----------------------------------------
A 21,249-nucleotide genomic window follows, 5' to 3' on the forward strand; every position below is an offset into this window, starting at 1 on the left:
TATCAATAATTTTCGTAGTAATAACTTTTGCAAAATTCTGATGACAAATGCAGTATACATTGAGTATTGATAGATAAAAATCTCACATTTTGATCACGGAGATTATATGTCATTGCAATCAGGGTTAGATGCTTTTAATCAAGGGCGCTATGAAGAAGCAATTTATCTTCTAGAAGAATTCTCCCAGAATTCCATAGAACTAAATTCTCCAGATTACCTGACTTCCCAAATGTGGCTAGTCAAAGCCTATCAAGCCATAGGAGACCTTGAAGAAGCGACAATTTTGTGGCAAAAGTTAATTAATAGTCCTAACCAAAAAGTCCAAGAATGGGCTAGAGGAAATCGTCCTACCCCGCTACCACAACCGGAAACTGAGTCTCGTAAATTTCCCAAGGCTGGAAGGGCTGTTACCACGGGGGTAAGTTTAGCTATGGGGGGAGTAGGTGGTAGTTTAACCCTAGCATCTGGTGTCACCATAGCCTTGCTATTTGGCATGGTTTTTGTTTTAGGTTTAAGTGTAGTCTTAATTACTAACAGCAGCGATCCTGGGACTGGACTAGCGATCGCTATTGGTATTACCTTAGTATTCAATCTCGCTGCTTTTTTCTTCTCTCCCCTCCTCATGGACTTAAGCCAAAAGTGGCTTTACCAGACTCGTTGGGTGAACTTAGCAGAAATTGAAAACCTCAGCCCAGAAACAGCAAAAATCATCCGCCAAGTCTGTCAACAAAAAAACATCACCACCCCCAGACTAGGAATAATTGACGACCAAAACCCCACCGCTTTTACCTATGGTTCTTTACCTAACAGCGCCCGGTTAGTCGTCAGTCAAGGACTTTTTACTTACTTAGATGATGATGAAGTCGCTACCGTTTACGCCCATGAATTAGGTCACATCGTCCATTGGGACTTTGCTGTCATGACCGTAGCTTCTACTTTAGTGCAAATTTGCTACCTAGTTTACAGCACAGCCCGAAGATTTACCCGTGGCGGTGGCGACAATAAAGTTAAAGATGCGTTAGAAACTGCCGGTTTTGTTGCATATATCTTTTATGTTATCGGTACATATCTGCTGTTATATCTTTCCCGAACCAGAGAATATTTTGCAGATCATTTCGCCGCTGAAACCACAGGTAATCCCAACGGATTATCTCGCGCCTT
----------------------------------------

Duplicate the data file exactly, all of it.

A 21,249-nucleotide genomic window follows, 5' to 3' on the forward strand; every position below is an offset into this window, starting at 1 on the left:
TATCAATAATTTTCGTAGTAATAACTTTTGCAAAATTCTGATGACAAATGCAGTATACATTGAGTATTGATAGATAAAAATCTCACATTTTGATCACGGAGATTATATGTCATTGCAATCAGGGTTAGATGCTTTTAATCAAGGGCGCTATGAAGAAGCAATTTATCTTCTAGAAGAATTCTCCCAGAATTCCATAGAACTAAATTCTCCAGATTACCTGACTTCCCAAATGTGGCTAGTCAAAGCCTATCAAGCCATAGGAGACCTTGAAGAAGCGACAATTTTGTGGCAAAAGTTAATTAATAGTCCTAACCAAAAAGTCCAAGAATGGGCTAGAGGAAATCGTCCTACCCCGCTACCACAACCGGAAACTGAGTCTCGTAAATTTCCCAAGGCTGGAAGGGCTGTTACCACGGGGGTAAGTTTAGCTATGGGGGGAGTAGGTGGTAGTTTAACCCTAGCATCTGGTGTCACCATAGCCTTGCTATTTGGCATGGTTTTTGTTTTAGGTTTAAGTGTAGTCTTAATTACTAACAGCAGCGATCCTGGGACTGGACTAGCGATCGCTATTGGTATTACCTTAGTATTCAATCTCGCTGCTTTTTTCTTCTCTCCCCTCCTCATGGACTTAAGCCAAAAGTGGCTTTACCAGACTCGTTGGGTGAACTTAGCAGAAATTGAAAACCTCAGCCCAGAAACAGCAAAAATCATCCGCCAAGTCTGTCAACAAAAAAACATCACCACCCCCAGACTAGGAATAATTGACGACCAAAACCCCACCGCTTTTACCTATGGTTCTTTACCTAACAGCGCCCGGTTAGTCGTCAGTCAAGGACTTTTTACTTACTTAGATGATGATGAAGTCGCTACCGTTTACGCCCATGAATTAGGTCACATCGTCCATTGGGACTTTGCTGTCATGACCGTAGCTTCTACTTTAGTGCAAATTTGCTACCTAGTTTACAGCACAGCCCGAAGATTTACCCGTGGCGGTGGCGACAATAAAGTTAAAGATGCGTTAGAAACTGCCGGTTTTGTTGCATATATCTTTTATGTTATCGGTACATATCTGCTGTTATATCTTTCCCGAACCAGAGAATATTTTGCAGATCATTTCGCCGCTGAAACCACAGGTAATCCCAACGGATTATCTCGCGCCTT